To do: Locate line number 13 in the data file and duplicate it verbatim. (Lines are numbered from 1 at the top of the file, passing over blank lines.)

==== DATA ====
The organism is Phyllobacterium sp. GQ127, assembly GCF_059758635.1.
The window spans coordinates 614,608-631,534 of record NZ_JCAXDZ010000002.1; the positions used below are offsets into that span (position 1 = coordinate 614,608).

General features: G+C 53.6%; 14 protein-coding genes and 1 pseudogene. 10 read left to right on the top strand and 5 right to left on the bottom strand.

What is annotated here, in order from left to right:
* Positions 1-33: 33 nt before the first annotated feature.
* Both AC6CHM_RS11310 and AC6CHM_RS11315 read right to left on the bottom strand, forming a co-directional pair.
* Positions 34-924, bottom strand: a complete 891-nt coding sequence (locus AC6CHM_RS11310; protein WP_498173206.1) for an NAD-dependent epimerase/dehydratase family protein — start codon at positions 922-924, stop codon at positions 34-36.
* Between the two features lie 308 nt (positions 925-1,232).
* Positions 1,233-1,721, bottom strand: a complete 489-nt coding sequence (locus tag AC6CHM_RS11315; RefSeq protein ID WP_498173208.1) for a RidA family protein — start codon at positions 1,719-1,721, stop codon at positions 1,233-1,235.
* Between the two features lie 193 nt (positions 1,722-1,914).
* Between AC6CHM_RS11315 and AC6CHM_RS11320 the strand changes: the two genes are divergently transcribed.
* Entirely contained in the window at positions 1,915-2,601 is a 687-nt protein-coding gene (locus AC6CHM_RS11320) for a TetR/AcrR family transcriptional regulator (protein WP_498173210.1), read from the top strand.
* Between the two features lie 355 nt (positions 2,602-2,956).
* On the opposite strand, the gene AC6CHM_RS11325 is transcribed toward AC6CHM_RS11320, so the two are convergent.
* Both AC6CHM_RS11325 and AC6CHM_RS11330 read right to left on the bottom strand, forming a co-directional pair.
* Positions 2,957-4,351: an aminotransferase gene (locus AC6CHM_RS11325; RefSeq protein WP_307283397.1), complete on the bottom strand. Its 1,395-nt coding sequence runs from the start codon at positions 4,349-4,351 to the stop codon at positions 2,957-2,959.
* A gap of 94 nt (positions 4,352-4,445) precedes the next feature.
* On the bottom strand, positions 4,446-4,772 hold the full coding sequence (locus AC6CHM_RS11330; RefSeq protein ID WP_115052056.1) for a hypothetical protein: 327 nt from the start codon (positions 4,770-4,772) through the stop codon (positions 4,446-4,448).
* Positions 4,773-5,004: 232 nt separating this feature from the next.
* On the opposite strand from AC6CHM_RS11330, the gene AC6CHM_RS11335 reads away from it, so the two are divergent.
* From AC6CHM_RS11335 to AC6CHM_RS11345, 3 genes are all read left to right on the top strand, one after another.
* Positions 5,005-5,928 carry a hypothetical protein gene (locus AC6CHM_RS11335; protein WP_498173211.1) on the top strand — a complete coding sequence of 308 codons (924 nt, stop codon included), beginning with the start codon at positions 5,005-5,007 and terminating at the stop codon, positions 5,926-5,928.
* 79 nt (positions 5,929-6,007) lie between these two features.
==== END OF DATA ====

* Between the two features lie 355 nt (positions 2,602-2,956).